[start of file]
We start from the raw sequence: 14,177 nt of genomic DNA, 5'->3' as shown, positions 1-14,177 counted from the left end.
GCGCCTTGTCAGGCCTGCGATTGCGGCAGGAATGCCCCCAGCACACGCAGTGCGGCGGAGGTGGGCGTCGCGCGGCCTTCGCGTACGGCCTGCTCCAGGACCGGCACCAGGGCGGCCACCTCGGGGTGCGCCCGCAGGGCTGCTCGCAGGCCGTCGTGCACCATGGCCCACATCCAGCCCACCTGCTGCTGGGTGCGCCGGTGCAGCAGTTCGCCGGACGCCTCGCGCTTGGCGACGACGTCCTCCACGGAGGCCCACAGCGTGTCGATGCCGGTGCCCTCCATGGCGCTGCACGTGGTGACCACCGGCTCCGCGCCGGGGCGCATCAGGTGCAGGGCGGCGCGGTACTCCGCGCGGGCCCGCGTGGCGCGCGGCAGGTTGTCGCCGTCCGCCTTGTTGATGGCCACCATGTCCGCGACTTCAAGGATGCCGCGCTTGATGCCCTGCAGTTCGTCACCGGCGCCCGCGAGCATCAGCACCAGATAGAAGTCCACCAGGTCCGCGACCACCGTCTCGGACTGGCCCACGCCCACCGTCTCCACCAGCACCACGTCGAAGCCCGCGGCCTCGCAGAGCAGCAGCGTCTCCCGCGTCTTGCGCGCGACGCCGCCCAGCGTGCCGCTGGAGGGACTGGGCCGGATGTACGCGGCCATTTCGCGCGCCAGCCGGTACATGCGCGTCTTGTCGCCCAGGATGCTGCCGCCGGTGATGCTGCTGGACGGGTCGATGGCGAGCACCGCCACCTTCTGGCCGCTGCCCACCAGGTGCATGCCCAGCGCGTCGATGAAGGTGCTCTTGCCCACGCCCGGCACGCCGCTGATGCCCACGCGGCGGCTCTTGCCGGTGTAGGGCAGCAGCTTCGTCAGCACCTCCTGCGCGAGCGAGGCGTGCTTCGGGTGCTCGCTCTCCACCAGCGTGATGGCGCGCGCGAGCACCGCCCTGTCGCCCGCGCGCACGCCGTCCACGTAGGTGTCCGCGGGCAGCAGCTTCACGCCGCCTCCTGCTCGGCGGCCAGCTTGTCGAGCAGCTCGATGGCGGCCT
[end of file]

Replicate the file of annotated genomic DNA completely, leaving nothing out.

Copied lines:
We start from the raw sequence: 14,177 nt of genomic DNA, 5'->3' as shown, positions 1-14,177 counted from the left end.
GCGCCTTGTCAGGCCTGCGATTGCGGCAGGAATGCCCCCAGCACACGCAGTGCGGCGGAGGTGGGCGTCGCGCGGCCTTCGCGTACGGCCTGCTCCAGGACCGGCACCAGGGCGGCCACCTCGGGGTGCGCCCGCAGGGCTGCTCGCAGGCCGTCGTGCACCATGGCCCACATCCAGCCCACCTGCTGCTGGGTGCGCCGGTGCAGCAGTTCGCCGGACGCCTCGCGCTTGGCGACGACGTCCTCCACGGAGGCCCACAGCGTGTCGATGCCGGTGCCCTCCATGGCGCTGCACGTGGTGACCACCGGCTCCGCGCCGGGGCGCATCAGGTGCAGGGCGGCGCGGTACTCCGCGCGGGCCCGCGTGGCGCGCGGCAGGTTGTCGCCGTCCGCCTTGTTGATGGCCACCATGTCCGCGACTTCAAGGATGCCGCGCTTGATGCCCTGCAGTTCGTCACCGGCGCCCGCGAGCATCAGCACCAGATAGAAGTCCACCAGGTCCGCGACCACCGTCTCGGACTGGCCCACGCCCACCGTCTCCACCAGCACCACGTCGAAGCCCGCGGCCTCGCAGAGCAGCAGCGTCTCCCGCGTCTTGCGCGCGACGCCGCCCAGCGTGCCGCTGGAGGGACTGGGCCGGATGTACGCGGCCATTTCGCGCGCCAGCCGGTACATGCGCGTCTTGTCGCCCAGGATGCTGCCGCCGGTGATGCTGCTGGACGGGTCGATGGCGAGCACCGCCACCTTCTGGCCGCTGCCCACCAGGTGCATGCCCAGCGCGTCGATGAAGGTGCTCTTGCCCACGCCCGGCACGCCGCTGATGCCCACGCGGCGGCTCTTGCCGGTGTAGGGCAGCAGCTTCGTCAGCACCTCCTGCGCGAGCGAGGCGTGCTTCGGGTGCTCGCTCTCCACCAGCGTGATGGCGCGCGCGAGCACCGCCCTGTCGCCCGCGCGCACGCCGTCCACGTAGGTGTCCGCGGGCAGCAGCTTCACGCCGCCTCCTGCTCGGCGGCCAGCTTGTCGAGCAGCTCGATGGCGGCCT